Free association is not surrealism, nor is it dream logic. I use it to connote that curious levity and the vertiginous thrill that come when the mind leaps unexpectedly from one place to the next—a crackling fire sending out an errant spark that goes flying beyond the immediate circle of light, a tiny shooting star entering darkness.
Free association finds expression most famously, and perhaps most Jewishly, in psychoanalysis. But it is an essential component of all creativity. For example this line from David Berman’s poem, “If There Was a Book About This Hallway.”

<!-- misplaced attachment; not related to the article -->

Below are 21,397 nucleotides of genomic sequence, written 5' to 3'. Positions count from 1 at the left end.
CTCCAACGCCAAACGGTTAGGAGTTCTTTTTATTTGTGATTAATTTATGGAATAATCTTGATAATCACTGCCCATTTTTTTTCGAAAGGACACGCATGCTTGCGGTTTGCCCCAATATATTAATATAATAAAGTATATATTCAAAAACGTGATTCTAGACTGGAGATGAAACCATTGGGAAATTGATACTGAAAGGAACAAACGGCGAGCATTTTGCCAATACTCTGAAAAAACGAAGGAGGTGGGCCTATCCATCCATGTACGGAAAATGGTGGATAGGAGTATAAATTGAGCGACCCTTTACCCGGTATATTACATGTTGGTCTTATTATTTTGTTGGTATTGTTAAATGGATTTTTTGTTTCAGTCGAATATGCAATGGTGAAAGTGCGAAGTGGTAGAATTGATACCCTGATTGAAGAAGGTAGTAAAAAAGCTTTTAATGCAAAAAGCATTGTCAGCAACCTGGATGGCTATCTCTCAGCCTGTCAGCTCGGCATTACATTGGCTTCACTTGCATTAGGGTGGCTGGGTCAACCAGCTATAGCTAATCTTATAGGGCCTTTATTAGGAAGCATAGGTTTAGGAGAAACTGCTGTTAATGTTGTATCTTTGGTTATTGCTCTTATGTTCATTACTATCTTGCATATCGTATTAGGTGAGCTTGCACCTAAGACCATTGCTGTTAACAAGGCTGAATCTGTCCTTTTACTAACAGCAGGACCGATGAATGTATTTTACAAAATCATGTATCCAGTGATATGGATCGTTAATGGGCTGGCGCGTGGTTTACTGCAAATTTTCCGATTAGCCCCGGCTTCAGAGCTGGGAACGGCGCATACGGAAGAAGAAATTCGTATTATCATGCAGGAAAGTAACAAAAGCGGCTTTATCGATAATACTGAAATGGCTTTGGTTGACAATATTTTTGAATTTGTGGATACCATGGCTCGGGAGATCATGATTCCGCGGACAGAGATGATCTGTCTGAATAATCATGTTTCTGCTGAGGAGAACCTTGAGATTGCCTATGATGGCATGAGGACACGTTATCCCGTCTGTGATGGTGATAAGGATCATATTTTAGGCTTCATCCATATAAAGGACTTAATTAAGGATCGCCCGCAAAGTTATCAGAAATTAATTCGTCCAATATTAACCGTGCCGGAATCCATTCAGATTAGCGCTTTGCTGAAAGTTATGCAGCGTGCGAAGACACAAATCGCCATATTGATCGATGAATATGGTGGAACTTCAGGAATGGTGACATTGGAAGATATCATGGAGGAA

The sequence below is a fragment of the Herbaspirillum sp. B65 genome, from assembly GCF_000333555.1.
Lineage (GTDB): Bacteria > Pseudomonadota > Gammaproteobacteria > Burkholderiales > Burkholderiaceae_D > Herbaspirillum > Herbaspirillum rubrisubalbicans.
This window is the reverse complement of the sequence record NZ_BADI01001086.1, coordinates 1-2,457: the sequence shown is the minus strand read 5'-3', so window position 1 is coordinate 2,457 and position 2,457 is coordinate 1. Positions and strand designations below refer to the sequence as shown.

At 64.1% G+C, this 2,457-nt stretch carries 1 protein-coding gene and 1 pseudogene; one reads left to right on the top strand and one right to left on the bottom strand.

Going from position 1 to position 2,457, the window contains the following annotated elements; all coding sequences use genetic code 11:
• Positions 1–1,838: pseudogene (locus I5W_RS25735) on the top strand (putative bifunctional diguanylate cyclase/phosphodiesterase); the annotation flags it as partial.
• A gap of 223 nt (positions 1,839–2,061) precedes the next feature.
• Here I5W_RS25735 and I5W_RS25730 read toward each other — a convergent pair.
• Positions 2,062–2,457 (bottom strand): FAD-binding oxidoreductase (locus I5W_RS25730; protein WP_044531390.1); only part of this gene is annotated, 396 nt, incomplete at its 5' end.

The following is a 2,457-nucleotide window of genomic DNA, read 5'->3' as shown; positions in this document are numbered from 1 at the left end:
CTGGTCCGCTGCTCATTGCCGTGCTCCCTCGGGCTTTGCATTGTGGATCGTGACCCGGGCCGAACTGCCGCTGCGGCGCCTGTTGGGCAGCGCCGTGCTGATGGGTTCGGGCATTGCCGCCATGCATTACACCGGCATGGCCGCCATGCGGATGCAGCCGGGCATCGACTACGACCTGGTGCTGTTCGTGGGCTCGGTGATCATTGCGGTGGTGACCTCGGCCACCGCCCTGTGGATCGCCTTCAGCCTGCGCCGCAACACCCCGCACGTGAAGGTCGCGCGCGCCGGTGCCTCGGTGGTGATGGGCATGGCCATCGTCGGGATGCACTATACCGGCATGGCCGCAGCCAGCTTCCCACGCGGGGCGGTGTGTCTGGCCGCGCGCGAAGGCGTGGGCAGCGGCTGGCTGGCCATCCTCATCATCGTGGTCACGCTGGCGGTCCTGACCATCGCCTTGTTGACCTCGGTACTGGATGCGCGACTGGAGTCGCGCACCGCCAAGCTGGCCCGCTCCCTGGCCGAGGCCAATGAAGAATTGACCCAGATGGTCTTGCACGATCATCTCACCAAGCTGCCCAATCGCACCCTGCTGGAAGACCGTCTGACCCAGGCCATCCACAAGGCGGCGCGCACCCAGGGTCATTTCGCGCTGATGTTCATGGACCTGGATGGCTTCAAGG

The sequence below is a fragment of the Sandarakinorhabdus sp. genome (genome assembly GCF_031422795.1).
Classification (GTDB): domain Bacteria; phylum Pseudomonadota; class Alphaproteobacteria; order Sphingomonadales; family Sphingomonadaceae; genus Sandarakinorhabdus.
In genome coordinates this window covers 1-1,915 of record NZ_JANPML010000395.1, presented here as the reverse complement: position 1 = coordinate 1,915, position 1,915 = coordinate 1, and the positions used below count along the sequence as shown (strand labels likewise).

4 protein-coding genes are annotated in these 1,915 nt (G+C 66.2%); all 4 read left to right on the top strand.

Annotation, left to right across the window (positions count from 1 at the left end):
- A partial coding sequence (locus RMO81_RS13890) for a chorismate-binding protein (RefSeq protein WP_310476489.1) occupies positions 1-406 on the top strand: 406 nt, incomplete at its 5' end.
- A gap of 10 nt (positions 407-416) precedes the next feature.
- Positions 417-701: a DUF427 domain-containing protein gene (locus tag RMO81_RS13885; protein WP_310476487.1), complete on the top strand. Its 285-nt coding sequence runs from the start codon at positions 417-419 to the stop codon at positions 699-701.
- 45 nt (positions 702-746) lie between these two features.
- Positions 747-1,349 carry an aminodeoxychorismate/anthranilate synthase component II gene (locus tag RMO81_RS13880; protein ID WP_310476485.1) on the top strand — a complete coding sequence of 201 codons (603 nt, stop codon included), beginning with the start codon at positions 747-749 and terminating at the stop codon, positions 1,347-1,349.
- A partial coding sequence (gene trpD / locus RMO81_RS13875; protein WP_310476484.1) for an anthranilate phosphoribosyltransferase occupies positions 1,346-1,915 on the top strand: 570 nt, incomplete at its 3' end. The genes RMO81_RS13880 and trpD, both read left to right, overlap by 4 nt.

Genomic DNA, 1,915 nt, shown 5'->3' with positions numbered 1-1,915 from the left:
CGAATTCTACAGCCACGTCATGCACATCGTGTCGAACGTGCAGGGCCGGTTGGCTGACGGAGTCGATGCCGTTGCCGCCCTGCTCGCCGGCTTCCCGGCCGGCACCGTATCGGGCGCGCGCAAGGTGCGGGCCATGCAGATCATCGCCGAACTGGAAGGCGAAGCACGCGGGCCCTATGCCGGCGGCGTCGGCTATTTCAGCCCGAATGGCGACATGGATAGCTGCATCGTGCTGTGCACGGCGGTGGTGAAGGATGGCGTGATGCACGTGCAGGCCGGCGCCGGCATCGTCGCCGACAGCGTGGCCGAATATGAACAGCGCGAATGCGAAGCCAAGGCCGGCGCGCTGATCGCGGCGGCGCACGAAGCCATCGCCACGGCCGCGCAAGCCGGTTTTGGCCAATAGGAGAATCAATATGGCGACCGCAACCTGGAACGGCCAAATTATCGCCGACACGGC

If Christ had died in a hallway we might pray in hallways,
or wear little golden hallways around our necks.
Ever since I read that I find myself pondering, now and then, unprovoked, what a hallway would look like rendered into an amulet.
There is a strong current of aphorism in Berman’s poetry. Another line I think of and quote often: “Souvenirs only remind you of buying them.” I look at the souvenirs in my house. Accumulations from travels near and far. I live among these objects but see them only now and then. And when I see them, and really look at them, I sometimes remember buying them. Sometimes I just think of that line.
Read More | “River of Berman” | Thomas Beller | Tablet